Apple's recently refreshed TV should grow non-iPhone revenue, but the iPhone is of critical importance to investors. Source: Apple.

Apple (NASDAQ:AAPL) continues to be a growth engine. Although the company's top line is now pushing above $233 billion for fiscal year 2015, the company still grew its top line nearly 28% on a year-on-year basis, mostly on the back of a successful prior-gen iPhone 6 and iPhone 6 Plus launch, and strong demand from heavily populated China.

Looking forward, the current generation models (iPhone 6s and iPhone 6s Plus) appear to be selling briskly, as well. While the recently completed fourth quarter only had a few days of iPhone 6s sales, Apple reported 13-million new units sold versus last year's figure of 10 million. But the new units have their work cut out for them, as the iPhone 6 and iPhone 6 Plus pushed Apple's full-fiscal year iPhone-related revenue up 52% on a year-on-year basis, providing the vast majority of total revenue growth for Cupertino. 

On the other hand, the rest of Apple is a below-average company. This part of the company isn't growing at all, and actually presents headwinds to Apple's 28% headline clip. Here's a visual representation of the divergence between Apple's iPhone business and the rest of the company on a quarterly basis.

Source: Apple's quarterly reports. Revenue figures in millions.

Breaking down the quarters
As you can see from the chart above, Apple is at danger of becoming a single-product company. As a result of tremendous demand, Apple's iPhone has grown from 56.4% in the first fiscal quarter of 2014 to 62.5% in the recently completed fourth quarter, actually trending down after setting a high-water mark of nearly 70%.

Compare that to the rest of the company, however, which has experienced year-on-year drops in two of the last four quarters. Mostly on the back of slowing iPad sales, the company reported a non-iPhone first-quarter revenue drop of 6.8%, followed by a second-quarter decrease of 9.5%.

Things improved throughout the second half of the year, as the company grew its non-iPhone revenue by 3.1% in the third quarter, and by a stronger 4.6% in the recently completed fourth fiscal quarter. The fourth quarter was aided by strong year-on-year growth in Apple's catchall other services product category, which grew 61% on a year-on-year basis, presumably strongly helped by Apple Watch. And while this may signify a strong path going forward, the second half was not enough to offset the first, and Apple actually recorded 2.5% less non-iPhone revenue this fiscal year than the last.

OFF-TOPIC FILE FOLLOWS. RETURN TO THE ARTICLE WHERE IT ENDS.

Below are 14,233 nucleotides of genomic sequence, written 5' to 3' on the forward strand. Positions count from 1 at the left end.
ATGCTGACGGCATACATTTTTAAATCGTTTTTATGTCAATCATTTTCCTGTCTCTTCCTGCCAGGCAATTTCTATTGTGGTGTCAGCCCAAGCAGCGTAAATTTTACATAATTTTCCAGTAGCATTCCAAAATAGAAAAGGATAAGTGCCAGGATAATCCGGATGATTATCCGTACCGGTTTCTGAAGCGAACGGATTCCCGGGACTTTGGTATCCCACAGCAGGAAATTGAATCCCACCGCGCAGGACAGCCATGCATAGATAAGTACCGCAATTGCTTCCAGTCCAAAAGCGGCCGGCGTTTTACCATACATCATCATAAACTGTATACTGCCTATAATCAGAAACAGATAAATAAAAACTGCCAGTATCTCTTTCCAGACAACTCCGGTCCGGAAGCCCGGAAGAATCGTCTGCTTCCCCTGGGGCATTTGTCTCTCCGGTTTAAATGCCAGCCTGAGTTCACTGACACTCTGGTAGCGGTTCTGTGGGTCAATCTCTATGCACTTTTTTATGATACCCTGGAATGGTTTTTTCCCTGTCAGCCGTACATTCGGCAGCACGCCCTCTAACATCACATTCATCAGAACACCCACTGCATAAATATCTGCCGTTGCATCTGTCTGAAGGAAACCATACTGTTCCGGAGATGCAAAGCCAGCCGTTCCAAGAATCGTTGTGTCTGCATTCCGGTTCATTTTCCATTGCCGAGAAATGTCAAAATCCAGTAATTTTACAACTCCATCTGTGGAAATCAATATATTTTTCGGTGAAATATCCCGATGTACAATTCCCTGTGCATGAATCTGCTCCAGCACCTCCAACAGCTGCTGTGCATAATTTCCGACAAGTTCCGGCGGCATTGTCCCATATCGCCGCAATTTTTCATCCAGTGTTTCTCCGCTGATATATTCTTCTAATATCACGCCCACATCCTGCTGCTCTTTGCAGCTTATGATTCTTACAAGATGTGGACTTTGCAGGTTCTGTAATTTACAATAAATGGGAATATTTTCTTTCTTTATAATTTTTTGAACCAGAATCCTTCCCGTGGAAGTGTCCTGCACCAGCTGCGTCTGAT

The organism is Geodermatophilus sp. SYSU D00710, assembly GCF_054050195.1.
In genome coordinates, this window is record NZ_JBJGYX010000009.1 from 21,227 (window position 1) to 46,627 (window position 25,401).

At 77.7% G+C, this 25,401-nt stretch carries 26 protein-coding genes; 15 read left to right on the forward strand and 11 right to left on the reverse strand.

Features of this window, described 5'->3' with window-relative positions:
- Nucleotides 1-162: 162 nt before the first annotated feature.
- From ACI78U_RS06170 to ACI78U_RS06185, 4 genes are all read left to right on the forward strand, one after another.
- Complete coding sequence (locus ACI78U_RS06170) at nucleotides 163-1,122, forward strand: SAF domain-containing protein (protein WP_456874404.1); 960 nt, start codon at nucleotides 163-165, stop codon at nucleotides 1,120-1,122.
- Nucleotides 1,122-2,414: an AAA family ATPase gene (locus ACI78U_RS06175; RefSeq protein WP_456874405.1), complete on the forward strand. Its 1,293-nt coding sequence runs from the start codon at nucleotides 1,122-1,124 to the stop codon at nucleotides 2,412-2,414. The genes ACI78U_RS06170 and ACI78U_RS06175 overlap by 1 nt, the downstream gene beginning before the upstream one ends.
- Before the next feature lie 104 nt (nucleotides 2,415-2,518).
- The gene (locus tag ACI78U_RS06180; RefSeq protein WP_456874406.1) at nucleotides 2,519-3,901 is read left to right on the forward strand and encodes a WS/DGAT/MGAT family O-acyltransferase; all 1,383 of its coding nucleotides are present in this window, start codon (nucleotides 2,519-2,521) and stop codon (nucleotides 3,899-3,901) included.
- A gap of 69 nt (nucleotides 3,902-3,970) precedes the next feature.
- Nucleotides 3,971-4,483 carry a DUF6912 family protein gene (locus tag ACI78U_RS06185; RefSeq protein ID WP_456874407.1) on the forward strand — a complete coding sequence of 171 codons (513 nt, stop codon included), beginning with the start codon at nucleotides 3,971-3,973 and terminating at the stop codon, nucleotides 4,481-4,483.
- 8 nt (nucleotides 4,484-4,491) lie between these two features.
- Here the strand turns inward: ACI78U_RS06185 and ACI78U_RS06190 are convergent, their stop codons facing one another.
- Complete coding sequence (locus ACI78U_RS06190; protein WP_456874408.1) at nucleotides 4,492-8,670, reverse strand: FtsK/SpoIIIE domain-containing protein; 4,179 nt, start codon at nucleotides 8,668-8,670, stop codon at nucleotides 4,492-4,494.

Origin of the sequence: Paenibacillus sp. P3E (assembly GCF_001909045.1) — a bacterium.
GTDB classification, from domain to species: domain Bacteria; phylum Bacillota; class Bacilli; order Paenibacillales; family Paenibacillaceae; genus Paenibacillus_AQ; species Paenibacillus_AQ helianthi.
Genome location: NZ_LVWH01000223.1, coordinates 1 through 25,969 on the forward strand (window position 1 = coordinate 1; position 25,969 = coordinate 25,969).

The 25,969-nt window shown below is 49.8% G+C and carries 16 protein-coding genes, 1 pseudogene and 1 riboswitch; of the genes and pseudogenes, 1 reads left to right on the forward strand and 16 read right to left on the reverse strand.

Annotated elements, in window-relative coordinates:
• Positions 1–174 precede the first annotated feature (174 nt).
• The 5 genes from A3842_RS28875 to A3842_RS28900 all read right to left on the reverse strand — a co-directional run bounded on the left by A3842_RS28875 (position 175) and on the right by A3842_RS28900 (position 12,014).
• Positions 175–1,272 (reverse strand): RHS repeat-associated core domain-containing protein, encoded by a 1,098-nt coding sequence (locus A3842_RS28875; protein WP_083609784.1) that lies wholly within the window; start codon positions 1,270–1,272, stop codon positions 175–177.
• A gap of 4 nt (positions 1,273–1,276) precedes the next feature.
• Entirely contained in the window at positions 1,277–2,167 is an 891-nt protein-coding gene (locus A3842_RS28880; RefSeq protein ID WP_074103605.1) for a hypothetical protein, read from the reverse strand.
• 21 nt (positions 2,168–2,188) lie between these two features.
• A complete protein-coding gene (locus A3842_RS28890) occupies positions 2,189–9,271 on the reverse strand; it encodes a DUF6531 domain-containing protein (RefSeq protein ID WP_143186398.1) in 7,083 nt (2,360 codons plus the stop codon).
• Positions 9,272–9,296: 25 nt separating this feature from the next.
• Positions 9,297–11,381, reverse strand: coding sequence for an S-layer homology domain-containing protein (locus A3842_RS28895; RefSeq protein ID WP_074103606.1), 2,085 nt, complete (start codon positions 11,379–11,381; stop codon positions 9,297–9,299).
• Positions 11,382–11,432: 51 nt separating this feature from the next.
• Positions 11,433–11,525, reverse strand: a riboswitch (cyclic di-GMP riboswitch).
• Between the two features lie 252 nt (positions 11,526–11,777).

Will this reverse going forward?
For Apple investors, there's a fear these two fortunes will soon reverse. After all, the prior-gen iPhone 6 and iPhone 6 Plus models led to massive revenue increases; it may be hard for Apple to match that with an off-year model. Meanwhile, Apple continues to bring new products and services to the fold -- the aforementioned Apple Watch and Apple Music -- that will lead to favorable year-on-year comparisons. The problem for investors is these product categories are not created equal as it relates to the headline number.

That's because, as earlier mentioned, Apple has become mostly a single-product company. On a full-year basis, aggregating the totals above, Apple reported $155 billion in iPhone-related revenue versus $78 billion for the rest of the company. In the event Apple's iPhone-related revenue slows, the company will need a Herculean-like effort from the rest of the company to make up for it. Although it seems Apple is working on new products, with the new Apple TV on deck, Apple remains a tale of two companies.

Will Apple's iPhone-related revenue dramatically slow (or fall)? That's an entirely different question; but if it does, don't count on the rest of the business to make up for it.

Jamal Carnette owns shares of Apple. The Motley Fool owns shares of and recommends Apple. Try any of our Foolish newsletter services free for 30 days. We Fools may not all hold the same opinions, but we all believe that considering a diverse range of insights makes us better investors. The Motley Fool has a disclosure policy.